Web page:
But how do we manage migration. People have tried to do this for centuries. The Romans tried to keep various tribal peoples out of the Roman world and they failed. As did the Byzantines with the Turks half a millennium later. It is almost impossible to stop people from moving from the parts of the world that have little, to the parts of the world that have a lot. If the Romans and the Byzantines couldn’t prevent it, how can we hope to now, given the improvements in transport.

A country is not a box. There isn’t a finite amount of space. Well, actually there is, at least in terms of physical space. But here in the UK we haven’t even come close to running out of space. There was an article in the .. well actually I can’t remember where, The New Statesman? Possibly. The article suggested that there was plenty of land that could be built on. The only part of the country that could be said to be full was, well you guessed it, the South-East.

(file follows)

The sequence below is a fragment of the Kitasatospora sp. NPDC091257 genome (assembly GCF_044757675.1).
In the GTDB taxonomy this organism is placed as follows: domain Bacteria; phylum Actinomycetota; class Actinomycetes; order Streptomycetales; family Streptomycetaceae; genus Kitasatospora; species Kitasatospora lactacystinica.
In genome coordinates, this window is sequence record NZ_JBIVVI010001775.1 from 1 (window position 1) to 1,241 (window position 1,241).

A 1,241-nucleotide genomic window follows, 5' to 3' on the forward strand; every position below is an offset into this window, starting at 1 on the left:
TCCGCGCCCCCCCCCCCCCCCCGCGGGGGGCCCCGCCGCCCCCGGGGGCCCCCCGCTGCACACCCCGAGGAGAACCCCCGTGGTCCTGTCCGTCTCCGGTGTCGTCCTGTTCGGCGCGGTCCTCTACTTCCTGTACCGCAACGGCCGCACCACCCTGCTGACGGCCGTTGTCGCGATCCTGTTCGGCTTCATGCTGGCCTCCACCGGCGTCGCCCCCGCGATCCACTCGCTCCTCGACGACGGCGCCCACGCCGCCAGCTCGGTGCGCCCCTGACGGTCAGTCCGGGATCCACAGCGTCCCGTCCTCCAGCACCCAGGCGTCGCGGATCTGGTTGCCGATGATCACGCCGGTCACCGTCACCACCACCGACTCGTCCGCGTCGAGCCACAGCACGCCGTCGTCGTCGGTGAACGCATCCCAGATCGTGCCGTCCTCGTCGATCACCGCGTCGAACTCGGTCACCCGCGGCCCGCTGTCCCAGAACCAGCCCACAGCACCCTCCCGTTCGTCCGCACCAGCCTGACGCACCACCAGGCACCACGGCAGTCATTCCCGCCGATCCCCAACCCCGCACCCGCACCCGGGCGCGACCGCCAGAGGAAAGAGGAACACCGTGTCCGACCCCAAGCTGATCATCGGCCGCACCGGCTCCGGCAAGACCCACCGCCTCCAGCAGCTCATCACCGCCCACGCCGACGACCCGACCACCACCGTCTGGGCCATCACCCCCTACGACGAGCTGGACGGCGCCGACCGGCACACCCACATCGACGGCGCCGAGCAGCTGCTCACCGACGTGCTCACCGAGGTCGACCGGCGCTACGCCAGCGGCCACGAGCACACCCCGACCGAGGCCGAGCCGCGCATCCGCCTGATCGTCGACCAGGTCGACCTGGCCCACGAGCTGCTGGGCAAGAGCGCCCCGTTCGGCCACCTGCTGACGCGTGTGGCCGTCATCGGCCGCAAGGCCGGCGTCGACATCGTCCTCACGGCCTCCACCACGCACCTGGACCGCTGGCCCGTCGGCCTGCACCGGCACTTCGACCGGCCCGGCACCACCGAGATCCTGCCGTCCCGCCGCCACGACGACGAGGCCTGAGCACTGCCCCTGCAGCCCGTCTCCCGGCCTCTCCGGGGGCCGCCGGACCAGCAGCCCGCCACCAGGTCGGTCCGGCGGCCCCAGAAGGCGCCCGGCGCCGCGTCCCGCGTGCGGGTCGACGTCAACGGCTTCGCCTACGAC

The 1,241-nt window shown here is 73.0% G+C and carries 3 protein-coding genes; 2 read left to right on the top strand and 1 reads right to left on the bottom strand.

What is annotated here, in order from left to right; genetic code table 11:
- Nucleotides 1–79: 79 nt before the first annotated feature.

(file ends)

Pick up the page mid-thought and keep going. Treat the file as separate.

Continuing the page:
In terms of services, the other great argument that those who insist on capping or banning immigration always use is that they can’t cope, services can expand. With more people, you can employ more doctors, nurses etc.

I find it sad that very few people are prepared to stand up and say, immigrants have done a lot of good for this country and we need them. Why has the US been such a successful nation over the last 60 years? Perhaps because of the fact it is an immigrant culture, building on the diversity of its population.

So, when you read in the press another attack on immigrants, or hear a politician spouting on immigrants think of me, the child of immigrants.

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Bang goes the door on improvements to audiodescriptions at cinemas